Contact: Ralph Pribble, 651-757-2657
St. Paul, Minn. — The Minnesota Pollution Control Agency is taking legal steps to stop operations at Northern Metal Recycling. The unusual legal steps are underway because MPCA officials say Northern Metals provided misleading information in the process of getting its air quality permit in 2012, and as a result is polluting the air in north Minneapolis.
The facility, which operates a metal shredder at the site, is believed to be a primary source of particulate emissions that have repeatedly violated state air quality standards near the site since 2014, when the MPCA began operating air monitors near the facility.
In another legal step the MPCA filed a motion for temporary injunction in Ramsey County District Court to immediately stop the activities at the site that are believed to be contributing to the violations. If the court grants the injunction the company must cease shredding operations at the site, located at 2800 Pacific St., Minneapolis.
“Based on our investigations and discussions with the company over the last year, we believe either the company did not truthfully disclose its emissions from this facility when it was last permitted, or that it has added or changed emission sources since the permit was issued without informing us, or both,” said MPCA Assistant Commissioner David Thornton.
“Either of these conditions is a serious violation of state and federal air quality laws and cause for permit revocation,” Thornton said. “The revocation process takes some time to play out, so while that’s underway we are also asking the court to enjoin Northern Metals from further operations. The violations of air quality standards that have been occurring in this area must be stopped.”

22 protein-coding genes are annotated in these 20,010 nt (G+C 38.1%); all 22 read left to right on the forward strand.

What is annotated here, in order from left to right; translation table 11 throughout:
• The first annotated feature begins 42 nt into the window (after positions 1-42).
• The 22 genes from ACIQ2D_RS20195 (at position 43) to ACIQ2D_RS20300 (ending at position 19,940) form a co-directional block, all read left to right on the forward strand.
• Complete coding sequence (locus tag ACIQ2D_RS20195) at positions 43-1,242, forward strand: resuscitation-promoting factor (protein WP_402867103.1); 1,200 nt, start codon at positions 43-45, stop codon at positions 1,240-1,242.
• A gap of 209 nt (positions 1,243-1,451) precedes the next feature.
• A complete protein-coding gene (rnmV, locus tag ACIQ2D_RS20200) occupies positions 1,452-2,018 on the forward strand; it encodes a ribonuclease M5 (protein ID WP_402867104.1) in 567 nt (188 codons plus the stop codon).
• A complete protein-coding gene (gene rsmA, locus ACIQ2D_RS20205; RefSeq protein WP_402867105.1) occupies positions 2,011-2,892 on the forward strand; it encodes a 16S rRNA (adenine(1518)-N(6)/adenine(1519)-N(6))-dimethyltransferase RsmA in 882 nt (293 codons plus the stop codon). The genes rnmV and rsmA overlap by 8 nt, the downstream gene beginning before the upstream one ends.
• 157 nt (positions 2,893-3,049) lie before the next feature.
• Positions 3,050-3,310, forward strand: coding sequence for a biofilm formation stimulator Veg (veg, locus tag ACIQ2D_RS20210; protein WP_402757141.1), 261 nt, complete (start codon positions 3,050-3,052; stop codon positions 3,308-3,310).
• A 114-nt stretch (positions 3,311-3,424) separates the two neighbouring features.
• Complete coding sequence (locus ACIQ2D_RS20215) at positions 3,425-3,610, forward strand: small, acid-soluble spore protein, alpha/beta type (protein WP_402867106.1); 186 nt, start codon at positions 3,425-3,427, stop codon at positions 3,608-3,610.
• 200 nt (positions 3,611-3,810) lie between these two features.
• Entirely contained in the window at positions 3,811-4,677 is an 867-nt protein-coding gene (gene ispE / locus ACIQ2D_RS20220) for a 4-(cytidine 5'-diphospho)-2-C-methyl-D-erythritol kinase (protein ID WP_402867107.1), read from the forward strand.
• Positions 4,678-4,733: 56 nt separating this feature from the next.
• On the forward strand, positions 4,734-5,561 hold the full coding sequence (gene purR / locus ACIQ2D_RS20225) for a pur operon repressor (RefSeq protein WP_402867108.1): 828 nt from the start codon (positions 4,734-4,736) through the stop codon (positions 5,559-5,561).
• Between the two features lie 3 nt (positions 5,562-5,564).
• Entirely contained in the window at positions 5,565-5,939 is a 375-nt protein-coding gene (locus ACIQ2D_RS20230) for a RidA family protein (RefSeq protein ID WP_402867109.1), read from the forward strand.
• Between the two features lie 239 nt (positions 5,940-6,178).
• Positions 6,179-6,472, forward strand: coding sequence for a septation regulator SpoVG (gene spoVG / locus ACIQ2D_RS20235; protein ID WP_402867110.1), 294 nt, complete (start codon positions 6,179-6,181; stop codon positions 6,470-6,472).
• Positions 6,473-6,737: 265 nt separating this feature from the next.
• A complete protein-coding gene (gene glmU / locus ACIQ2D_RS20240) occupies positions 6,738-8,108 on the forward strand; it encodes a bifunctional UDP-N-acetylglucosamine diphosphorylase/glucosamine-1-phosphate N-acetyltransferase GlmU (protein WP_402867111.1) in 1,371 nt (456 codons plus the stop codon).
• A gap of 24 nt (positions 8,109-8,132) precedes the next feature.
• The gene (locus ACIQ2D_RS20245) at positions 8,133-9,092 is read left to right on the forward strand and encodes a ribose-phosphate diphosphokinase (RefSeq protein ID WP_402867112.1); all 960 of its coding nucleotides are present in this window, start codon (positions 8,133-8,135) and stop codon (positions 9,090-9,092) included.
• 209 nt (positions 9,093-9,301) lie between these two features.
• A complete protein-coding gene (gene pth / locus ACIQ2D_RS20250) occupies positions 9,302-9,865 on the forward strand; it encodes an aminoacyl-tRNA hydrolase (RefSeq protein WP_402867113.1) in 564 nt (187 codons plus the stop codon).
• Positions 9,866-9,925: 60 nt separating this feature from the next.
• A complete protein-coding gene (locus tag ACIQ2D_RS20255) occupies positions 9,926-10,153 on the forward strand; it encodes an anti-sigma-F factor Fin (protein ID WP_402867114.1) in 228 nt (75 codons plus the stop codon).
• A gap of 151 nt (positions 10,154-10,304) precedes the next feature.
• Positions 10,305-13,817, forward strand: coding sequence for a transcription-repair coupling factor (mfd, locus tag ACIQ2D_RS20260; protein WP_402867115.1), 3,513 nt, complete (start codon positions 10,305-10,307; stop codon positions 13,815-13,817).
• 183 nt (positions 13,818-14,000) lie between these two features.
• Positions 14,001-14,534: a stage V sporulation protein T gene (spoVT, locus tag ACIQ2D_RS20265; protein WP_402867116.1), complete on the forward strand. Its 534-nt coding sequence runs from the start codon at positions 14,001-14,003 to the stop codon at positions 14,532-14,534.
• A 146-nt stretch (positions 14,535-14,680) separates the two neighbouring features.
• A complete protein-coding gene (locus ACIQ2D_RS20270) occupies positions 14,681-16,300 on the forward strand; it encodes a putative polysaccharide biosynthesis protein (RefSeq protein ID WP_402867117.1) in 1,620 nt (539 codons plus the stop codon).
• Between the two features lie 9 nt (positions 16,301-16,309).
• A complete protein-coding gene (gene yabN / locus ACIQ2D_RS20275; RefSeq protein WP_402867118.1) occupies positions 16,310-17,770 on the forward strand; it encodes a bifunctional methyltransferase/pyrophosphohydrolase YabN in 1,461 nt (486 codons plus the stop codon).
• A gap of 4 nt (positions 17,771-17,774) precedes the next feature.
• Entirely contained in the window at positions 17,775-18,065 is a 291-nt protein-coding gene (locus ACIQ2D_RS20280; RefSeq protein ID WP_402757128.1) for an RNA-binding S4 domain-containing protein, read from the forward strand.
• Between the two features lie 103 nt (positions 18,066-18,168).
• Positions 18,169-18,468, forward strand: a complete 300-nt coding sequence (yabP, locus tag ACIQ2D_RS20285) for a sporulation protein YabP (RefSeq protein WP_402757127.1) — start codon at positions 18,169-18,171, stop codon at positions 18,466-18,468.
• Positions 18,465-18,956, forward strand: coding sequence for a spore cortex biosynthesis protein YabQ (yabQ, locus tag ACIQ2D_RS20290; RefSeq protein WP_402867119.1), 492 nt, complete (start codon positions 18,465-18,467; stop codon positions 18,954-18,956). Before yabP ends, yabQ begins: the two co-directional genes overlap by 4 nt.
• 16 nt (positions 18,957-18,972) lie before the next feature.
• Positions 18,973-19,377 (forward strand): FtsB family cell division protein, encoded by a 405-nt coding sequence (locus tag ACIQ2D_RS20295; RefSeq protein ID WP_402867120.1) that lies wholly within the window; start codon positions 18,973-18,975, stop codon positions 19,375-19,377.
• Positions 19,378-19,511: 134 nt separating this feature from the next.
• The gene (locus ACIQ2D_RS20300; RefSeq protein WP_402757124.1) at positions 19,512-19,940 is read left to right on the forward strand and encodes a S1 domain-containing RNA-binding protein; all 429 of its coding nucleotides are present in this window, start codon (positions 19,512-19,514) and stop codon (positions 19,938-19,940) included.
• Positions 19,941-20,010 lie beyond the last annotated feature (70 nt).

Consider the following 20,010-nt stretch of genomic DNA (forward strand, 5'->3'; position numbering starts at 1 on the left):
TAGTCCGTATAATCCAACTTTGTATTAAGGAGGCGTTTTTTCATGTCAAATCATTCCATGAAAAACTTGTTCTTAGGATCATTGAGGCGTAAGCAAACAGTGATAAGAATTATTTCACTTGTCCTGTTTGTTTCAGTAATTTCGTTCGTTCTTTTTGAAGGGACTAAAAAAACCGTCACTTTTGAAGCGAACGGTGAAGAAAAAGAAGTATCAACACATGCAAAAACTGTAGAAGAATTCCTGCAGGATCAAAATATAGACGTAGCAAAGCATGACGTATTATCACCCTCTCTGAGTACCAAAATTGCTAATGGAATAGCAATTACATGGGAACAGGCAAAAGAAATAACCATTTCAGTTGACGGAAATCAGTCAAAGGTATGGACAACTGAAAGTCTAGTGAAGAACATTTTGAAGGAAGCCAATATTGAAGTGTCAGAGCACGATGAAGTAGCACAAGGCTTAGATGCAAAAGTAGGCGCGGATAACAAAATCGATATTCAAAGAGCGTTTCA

“We use many strategies in our efforts to make permitted facilities comply with the environmental protections we’re charged to enforce,” Thornton said. “Moving to close a facility and revoke their permit is a very rare step for the MPCA.”
Thornton said if the permit is revoked, the company would be free to reapply for another one but that a new permit would have to properly account for and control emissions.
The MPCA began monitoring air quality near Northern Metals after the permit was issued in 2012. The monitors began detecting elevated particulates almost immediately, at levels that have frequently exceeded state standards. Analysis of a year’s worth of data the MPCA recently completed also found that levels of airborne heavy metals near the site are near or above health benchmarks.
Thornton said the MPCA has tried to negotiate with the company and has been in and out of court with them for more than a year, but the company has been uncooperative in addressing the problems.